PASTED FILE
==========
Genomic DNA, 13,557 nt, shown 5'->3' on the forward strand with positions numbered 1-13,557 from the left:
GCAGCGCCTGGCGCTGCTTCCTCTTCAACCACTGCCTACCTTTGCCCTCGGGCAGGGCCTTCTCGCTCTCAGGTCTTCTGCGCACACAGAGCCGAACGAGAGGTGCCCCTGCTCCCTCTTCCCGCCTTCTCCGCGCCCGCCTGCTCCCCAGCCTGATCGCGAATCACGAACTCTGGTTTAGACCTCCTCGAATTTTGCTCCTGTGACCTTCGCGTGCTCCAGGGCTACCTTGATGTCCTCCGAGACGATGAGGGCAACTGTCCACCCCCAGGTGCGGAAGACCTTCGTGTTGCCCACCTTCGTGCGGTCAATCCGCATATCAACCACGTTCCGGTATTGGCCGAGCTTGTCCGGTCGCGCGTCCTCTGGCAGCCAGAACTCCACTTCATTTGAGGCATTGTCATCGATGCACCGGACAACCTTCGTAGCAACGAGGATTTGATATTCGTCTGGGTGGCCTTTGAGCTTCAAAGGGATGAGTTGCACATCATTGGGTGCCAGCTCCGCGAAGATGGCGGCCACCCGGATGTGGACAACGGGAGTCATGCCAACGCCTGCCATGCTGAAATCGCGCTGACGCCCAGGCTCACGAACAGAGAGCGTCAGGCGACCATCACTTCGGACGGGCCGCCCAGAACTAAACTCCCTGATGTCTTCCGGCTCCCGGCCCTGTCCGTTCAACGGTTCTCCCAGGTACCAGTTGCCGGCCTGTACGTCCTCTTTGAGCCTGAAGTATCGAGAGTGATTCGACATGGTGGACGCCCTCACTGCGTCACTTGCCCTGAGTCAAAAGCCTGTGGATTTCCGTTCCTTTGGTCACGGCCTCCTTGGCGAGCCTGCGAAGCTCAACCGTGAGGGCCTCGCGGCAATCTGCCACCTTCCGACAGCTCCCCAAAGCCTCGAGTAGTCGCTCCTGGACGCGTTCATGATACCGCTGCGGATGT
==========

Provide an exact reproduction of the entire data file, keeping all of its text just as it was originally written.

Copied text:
Genomic DNA, 13,557 nt, shown 5'->3' on the forward strand with positions numbered 1-13,557 from the left:
GCAGCGCCTGGCGCTGCTTCCTCTTCAACCACTGCCTACCTTTGCCCTCGGGCAGGGCCTTCTCGCTCTCAGGTCTTCTGCGCACACAGAGCCGAACGAGAGGTGCCCCTGCTCCCTCTTCCCGCCTTCTCCGCGCCCGCCTGCTCCCCAGCCTGATCGCGAATCACGAACTCTGGTTTAGACCTCCTCGAATTTTGCTCCTGTGACCTTCGCGTGCTCCAGGGCTACCTTGATGTCCTCCGAGACGATGAGGGCAACTGTCCACCCCCAGGTGCGGAAGACCTTCGTGTTGCCCACCTTCGTGCGGTCAATCCGCATATCAACCACGTTCCGGTATTGGCCGAGCTTGTCCGGTCGCGCGTCCTCTGGCAGCCAGAACTCCACTTCATTTGAGGCATTGTCATCGATGCACCGGACAACCTTCGTAGCAACGAGGATTTGATATTCGTCTGGGTGGCCTTTGAGCTTCAAAGGGATGAGTTGCACATCATTGGGTGCCAGCTCCGCGAAGATGGCGGCCACCCGGATGTGGACAACGGGAGTCATGCCAACGCCTGCCATGCTGAAATCGCGCTGACGCCCAGGCTCACGAACAGAGAGCGTCAGGCGACCATCACTTCGGACGGGCCGCCCAGAACTAAACTCCCTGATGTCTTCCGGCTCCCGGCCCTGTCCGTTCAACGGTTCTCCCAGGTACCAGTTGCCGGCCTGTACGTCCTCTTTGAGCCTGAAGTATCGAGAGTGATTCGACATGGTGGACGCCCTCACTGCGTCACTTGCCCTGAGTCAAAAGCCTGTGGATTTCCGTTCCTTTGGTCACGGCCTCCTTGGCGAGCCTGCGAAGCTCAACCGTGAGGGCCTCGCGGCAATCTGCCACCTTCCGACAGCTCCCCAAAGCCTCGAGTAGTCGCTCCTGGACGCGTTCATGATACCGCTGCGGATGT